The funny thing is that the average movie goer is now convinced we do our best flying after a night of wild sex, drugs and alcohol binging. I just wished some of that were true! :-)

  10. Elizabeth Matheson says:

    Realistic or not, this is a hard film to watch and not because of the subject matter. It’s an exercise in futility, especially because we all know how it’s going to end up. After an interesting, if not plausible beginning, the story slows to a crawl with scene after scene of pointless exposition, trying to paint Whip as a well-meaning guy who “just has a problem.” His problem IS the problem, giving audiences no one to root for or even in any way identify with. It feels like an after-school special, complete with “the more you know” lessons learned just in case it wasn’t obvious “that alcohol can be bad” after 138 minutes.

  11. Brett says:

    A quick google search tells you that pilots in the USA have regular random drug tests. A pilot like the one in Flight would find it hard to exist under such a testing regime.

    This is just another Hollywood movie where the movie machine insults the intelligence of the viewer. Pathetic

  12. Scott Hawthorn says:

    I finally saw this movie. I’m not a pilot but I know a few things. I almost hit ‘stop’ right when they were climbing out, the airspeed indicator read something like 360 KNOTS, fer crissakes, and the first officer was screaming, “OVERSPEED!” Hee hee, possibly the most fictional depiction ever! Whatever happened to expert consultants on movies?

  13. Lewis Van Atta says:

    I was trained as an electrical engineer (I do software engineering nowdays), and did some work on military aircraft and the Gulfstream 5 bizjet (Bruce Wayne’s jet in Batman Begins!). One that that ALWAYS bugs me is that hardly anyone in Hollyweird gets engineering or technical items correct in a typical movie…and it would not take much effort to do their homework and get it right.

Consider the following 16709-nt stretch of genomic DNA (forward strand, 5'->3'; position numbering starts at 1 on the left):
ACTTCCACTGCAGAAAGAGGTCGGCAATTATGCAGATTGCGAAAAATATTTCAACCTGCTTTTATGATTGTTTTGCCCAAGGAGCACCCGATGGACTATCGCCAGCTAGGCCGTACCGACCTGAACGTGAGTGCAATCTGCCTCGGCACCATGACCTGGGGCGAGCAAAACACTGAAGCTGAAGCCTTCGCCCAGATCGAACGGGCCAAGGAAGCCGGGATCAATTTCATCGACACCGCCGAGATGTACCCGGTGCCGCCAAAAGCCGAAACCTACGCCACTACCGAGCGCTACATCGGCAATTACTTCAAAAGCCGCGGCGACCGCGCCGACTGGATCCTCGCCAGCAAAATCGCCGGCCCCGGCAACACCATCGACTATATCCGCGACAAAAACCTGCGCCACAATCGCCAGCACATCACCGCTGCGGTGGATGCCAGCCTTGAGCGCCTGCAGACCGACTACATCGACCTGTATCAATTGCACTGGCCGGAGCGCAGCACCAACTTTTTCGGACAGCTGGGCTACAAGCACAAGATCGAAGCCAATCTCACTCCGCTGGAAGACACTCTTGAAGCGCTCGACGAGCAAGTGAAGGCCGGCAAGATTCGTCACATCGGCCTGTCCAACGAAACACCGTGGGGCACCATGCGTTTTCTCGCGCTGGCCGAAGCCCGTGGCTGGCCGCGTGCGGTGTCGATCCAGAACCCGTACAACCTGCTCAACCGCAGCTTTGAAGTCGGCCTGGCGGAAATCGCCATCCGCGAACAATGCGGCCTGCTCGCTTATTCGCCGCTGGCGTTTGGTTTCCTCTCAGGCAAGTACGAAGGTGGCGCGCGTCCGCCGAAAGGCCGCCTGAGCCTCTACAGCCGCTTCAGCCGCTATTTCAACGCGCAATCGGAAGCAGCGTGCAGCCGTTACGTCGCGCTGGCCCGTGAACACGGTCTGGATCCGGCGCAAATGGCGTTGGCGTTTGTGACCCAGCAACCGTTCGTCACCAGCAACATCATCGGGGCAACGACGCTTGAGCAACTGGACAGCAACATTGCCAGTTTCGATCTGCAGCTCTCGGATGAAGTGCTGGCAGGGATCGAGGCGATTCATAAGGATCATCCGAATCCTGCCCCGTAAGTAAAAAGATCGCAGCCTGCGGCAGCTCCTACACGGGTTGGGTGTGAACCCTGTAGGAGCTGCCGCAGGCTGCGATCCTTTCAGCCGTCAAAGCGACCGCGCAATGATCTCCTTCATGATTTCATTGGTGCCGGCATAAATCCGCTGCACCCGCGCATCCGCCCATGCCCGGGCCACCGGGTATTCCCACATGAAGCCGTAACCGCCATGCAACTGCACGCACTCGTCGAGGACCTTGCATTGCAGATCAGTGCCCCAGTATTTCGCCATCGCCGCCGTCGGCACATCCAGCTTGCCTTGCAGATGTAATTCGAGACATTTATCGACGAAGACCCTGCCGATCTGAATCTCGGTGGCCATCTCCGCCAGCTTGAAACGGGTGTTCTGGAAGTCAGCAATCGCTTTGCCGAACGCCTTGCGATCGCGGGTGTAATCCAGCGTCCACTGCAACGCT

The one notable exception I can think of is Stanley Kubrick and 2001: A Space Odyssey. In the late 60s he showed spacecraft with glass cockpits. Of course, Kubrick was famous for being meticulously detailed like this in his movies.

  14. JohnLM says:

    I’ll admit the first time around watching Flight the opening scene did keep me entertained with its absurd over-the-topness, but the entertainment stopped as soon as the plane came to rest. What followed was a cacophony of all the worst movie cliches rolled into one film. Troubled anti-hero gets rescued by drug-addled cutie while he kicks and screams the whole way. I can only imagine the writer sitting in front of his computer when all of a sudden it hits him! “The most epic plane crash sequence with a drunk pilot who saves the day! And then….and then….hmmmm…let’s see…oh and he has a funny friend…like the Dude….only more hardcore…oh man wouldn’t it be cool if we got Walter to play the Dude character?! Then we’ll put In a Manic Pixie Dream Girl..duh. Ok there’s the first three pages.. Now I just need to fill it out!”

    I’m perfectly fine with over the top stupidity in film but if it starts out as Michael Bay I want it to finish like Michael Bay, rather then start dumb and end Robert Zemeckis folksy. There isn’t a profession on earth that escapes Hollywoods sticky grasp so I don’t feel like pilots need to be given special deference when it comes to realistic writing. If that were the case then cops would have the biggest axe to grind. Still after repeated watching that scene starts to fall apart only because it can no longer be viewed in it’s own absurd context; you know the rest of the sap barrel is tumbling down after it.

    If we are talking about plane crashes done right I believe The Grey probably takes the prize. The cause is ambiguous but seems to be some sort of electrical failure (although I don’t know why that would lead to the plane breaking open) and the director crafts the setup perfectly. When the crash plays out it starts slow and then in an instant the plane blows out with a Gaussian blurred view of the ground below and staccato bursts of consciousness before blackout. I don’t know if that’s what it’s really like but it seems plausible.

  15. susan says:

    Patrick,
    good piece. I think a good corollary is the TV series “House”–about a Vicodin-addicted doctor who ends up being the hero in every episode, figuring out what strange and obscure ailment has felled this week’s victim. AS IF. I work in a medium sized city hospital ER. I can assure you that NO hospital would allow someone with this issue to touch a patient. seriously.

    • Mark says:

      With regards to “House” I could never stop thinking about the massive medical bills that House and his colleagues must have racked up for each of their patients. They’re alive, but utterly broke !